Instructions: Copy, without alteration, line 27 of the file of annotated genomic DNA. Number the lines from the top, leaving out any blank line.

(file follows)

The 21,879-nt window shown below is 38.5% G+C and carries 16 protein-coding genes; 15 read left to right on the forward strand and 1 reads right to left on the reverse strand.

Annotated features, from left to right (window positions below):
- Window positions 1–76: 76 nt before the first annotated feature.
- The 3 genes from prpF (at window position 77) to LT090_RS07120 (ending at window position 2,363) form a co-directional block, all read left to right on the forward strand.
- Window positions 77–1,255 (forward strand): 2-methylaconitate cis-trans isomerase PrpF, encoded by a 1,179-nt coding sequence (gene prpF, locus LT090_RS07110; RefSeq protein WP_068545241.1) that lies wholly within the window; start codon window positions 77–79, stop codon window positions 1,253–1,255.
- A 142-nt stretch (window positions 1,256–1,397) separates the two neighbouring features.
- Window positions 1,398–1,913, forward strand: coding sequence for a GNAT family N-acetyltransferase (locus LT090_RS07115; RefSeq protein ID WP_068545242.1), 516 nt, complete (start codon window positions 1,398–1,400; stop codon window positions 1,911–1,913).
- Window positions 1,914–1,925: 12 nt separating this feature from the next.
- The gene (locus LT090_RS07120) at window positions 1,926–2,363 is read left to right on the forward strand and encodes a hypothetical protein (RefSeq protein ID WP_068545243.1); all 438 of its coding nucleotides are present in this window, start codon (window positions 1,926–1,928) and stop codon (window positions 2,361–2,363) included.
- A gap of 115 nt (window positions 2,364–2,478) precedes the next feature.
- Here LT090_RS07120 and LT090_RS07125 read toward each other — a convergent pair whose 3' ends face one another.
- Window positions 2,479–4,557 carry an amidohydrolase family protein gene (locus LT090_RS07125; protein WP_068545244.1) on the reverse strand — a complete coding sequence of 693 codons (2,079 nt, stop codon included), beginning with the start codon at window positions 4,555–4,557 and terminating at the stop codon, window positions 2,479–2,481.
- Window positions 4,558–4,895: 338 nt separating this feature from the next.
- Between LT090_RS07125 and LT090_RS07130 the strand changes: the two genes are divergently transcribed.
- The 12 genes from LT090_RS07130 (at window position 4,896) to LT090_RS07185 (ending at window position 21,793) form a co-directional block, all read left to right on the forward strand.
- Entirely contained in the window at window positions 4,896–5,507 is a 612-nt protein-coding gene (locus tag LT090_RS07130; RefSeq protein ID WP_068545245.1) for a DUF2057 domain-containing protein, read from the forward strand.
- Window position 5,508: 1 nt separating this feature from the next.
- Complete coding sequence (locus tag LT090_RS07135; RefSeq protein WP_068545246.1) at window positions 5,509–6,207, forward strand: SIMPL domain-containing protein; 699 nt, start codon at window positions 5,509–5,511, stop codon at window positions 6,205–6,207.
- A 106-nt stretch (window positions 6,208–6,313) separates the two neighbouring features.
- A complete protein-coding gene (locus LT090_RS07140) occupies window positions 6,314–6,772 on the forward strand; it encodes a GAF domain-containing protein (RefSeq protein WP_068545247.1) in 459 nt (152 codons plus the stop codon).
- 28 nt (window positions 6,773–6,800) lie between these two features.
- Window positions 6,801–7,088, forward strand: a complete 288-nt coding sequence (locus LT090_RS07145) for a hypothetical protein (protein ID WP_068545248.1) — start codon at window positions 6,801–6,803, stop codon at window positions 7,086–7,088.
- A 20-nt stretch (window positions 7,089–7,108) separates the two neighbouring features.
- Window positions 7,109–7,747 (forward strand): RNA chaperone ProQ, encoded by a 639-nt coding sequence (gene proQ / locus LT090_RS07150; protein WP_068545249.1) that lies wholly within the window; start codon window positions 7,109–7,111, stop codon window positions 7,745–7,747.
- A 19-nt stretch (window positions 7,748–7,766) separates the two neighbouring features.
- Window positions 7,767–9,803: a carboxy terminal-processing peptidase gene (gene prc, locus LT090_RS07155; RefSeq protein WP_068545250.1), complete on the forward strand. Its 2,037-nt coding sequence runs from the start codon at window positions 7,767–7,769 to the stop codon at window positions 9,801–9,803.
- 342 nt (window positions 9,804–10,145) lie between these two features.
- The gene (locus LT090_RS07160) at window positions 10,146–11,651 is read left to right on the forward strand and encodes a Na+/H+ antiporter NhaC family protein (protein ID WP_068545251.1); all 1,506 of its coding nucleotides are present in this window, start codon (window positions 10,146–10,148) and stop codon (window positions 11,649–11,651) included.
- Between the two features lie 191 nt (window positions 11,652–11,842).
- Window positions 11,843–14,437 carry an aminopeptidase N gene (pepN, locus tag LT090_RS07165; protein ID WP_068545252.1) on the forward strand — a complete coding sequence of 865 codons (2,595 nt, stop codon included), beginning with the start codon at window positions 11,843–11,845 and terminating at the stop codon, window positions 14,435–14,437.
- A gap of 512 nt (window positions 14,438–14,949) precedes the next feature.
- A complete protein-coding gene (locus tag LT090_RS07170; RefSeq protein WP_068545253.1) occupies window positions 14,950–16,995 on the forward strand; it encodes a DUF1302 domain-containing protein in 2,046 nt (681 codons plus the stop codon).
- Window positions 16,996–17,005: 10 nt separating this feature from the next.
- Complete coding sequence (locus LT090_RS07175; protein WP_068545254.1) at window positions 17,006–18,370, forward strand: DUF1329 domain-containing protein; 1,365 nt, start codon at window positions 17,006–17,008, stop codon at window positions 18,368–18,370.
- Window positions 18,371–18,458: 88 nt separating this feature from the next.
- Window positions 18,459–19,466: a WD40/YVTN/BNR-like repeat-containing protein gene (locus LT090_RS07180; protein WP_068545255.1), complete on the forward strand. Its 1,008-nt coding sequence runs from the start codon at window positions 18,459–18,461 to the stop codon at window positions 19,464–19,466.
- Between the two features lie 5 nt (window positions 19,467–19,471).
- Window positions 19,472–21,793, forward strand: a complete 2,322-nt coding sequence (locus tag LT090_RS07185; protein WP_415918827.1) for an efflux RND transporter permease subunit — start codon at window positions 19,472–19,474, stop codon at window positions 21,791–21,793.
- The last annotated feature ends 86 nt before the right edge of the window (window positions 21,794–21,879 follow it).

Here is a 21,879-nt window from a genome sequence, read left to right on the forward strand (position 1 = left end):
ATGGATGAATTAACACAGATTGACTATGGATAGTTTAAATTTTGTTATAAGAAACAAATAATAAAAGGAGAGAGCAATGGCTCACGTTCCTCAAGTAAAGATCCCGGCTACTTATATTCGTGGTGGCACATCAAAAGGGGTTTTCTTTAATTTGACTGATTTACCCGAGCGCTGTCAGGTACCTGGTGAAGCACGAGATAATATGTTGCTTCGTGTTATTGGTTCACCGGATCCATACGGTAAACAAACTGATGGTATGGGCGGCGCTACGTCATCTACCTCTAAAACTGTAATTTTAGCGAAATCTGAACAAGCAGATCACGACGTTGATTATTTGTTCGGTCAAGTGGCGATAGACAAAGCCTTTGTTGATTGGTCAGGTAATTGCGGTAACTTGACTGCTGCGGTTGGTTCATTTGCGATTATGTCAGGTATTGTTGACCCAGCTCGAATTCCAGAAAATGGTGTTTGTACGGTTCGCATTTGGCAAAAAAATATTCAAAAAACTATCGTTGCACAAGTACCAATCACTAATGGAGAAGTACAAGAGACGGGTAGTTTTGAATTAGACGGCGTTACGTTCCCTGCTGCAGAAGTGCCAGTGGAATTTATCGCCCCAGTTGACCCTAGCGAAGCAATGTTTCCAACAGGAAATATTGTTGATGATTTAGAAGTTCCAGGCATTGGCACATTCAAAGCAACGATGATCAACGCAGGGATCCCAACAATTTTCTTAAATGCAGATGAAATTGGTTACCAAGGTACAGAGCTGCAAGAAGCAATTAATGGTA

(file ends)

- 342 nt (window positions 9,804–10,145) lie between these two features.